Multi-omics metabolism analysis on irradiation-induced oxidative stress to Rhodotorula glutinis
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Oxidative stress is induced in many organisms by various natural abiotic factors including irradiation. It has been demonstrated that it significantly improves growth rate and lipid production of Rhodotorula glutinis. However, the specific mechanism of how irradiation influences the metabolism of R. glutinis remains still unavailable. To investigate and better understand the mechanisms involved in irradiation-induced stress resistance in R. glutinis, a multi-omics metabolism analysis was implemented. The results confirmed that irradiation indeed not only improved cell biomass but also accelerated the production of carotenoids and lipids, especially neutral lipid. Compared with the control, metabolome profiling in the group exposed to irradiation exhibited an obvious difference in the activation of the tricarboxylic acid cycle and triglyceride (TAG) production. The results of proteome analysis (data are available via ProteomeXchange with identifier PXD009678) showed that 423 proteins were changed significantly, and proteins associated with protein folding and transport, the Hsp40 and Sec12, were obviously upregulated, indicating that cells responded to irradiation by accelerating the protein folding and transport of correctly folded proteins as well as enhanced the degradation of misfolded proteins. A significant upregulation of the carotenoid biosynthetic pathway was observed which revealed that increased carotenoid content is a cellular defense mechanism against oxidative stress generated by irradiation. Therefore, the results of comprehensive omics analysis provide intensive insights on the response mechanism of R. glutinis to irradiation-induced oxidative stress which could be helpful for using irradiation as an effective strategy to enhance the joint production of the neutral lipid and carotene.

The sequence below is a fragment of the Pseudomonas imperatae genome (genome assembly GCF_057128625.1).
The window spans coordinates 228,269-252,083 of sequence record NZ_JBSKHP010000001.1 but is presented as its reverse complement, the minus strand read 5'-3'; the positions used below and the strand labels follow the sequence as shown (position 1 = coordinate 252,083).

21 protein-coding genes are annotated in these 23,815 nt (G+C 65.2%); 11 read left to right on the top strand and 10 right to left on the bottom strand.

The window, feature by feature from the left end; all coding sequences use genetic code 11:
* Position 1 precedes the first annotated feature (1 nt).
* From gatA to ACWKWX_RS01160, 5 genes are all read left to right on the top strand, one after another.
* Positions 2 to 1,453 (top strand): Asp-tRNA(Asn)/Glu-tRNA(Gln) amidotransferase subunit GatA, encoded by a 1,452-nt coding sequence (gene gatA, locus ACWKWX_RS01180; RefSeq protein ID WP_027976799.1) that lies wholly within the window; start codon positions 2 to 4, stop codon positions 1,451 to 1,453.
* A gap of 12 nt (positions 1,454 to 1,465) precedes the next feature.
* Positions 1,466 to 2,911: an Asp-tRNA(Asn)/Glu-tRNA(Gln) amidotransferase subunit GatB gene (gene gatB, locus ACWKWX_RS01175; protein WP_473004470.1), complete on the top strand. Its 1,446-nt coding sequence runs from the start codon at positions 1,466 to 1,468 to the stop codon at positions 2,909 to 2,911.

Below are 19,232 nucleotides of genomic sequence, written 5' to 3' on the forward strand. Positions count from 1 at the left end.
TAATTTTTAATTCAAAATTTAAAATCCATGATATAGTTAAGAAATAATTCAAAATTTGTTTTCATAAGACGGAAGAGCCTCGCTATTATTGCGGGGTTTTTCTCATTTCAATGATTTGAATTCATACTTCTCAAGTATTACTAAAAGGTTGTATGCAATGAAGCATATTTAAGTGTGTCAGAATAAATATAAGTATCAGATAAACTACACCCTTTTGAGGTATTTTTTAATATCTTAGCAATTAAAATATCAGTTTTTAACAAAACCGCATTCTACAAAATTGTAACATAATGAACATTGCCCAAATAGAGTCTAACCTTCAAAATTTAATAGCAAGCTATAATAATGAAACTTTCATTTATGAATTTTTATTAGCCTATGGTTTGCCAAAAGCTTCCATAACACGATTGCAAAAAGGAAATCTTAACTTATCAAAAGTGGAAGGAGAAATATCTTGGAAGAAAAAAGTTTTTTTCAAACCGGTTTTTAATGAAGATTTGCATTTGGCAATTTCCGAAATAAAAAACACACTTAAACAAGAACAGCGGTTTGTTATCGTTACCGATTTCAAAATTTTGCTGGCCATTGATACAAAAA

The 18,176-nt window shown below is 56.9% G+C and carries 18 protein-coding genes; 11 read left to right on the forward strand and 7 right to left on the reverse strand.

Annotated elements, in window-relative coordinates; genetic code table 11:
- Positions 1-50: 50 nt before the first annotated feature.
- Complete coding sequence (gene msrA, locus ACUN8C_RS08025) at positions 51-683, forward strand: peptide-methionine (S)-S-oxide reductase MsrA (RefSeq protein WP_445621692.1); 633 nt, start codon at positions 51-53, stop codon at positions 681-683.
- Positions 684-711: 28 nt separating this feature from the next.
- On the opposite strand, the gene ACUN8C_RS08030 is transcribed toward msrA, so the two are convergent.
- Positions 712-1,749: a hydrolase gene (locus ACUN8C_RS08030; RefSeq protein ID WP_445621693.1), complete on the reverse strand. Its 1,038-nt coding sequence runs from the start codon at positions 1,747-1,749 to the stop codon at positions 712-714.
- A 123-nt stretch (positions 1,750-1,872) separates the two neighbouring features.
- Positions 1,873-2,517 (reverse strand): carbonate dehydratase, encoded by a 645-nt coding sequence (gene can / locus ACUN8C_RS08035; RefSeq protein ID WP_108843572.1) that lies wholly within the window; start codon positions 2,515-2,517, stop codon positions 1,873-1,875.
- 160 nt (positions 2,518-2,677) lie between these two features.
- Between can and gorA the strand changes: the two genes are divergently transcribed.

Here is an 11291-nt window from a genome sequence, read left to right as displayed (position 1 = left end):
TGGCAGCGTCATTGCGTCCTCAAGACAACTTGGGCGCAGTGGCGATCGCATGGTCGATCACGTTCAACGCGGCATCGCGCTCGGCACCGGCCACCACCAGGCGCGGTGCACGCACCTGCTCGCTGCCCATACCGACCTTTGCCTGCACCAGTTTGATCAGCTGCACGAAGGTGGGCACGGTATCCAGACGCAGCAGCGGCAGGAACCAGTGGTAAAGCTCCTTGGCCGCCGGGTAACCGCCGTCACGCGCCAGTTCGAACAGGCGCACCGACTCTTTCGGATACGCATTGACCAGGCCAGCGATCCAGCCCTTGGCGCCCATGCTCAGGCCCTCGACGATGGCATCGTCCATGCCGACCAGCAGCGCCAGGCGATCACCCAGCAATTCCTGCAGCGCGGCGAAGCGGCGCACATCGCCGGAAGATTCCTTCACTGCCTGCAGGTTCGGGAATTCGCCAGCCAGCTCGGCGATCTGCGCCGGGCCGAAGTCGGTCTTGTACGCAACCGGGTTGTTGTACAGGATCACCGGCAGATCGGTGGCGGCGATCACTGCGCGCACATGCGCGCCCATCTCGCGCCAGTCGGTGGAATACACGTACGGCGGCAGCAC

KeywordsRhodotorula glutinis Irradiation Stress response Multi-omics analysis
This study was funded by the National Key Research and Development Program of China (grant number 2017YFB0306803) and the 111 project (grant number B13005).
Compliance with ethical standards
Conflict of interest
The authors declare that they have no conflict of interest.
This article does not contain any studies with human participants or animals performed by any of the authors.
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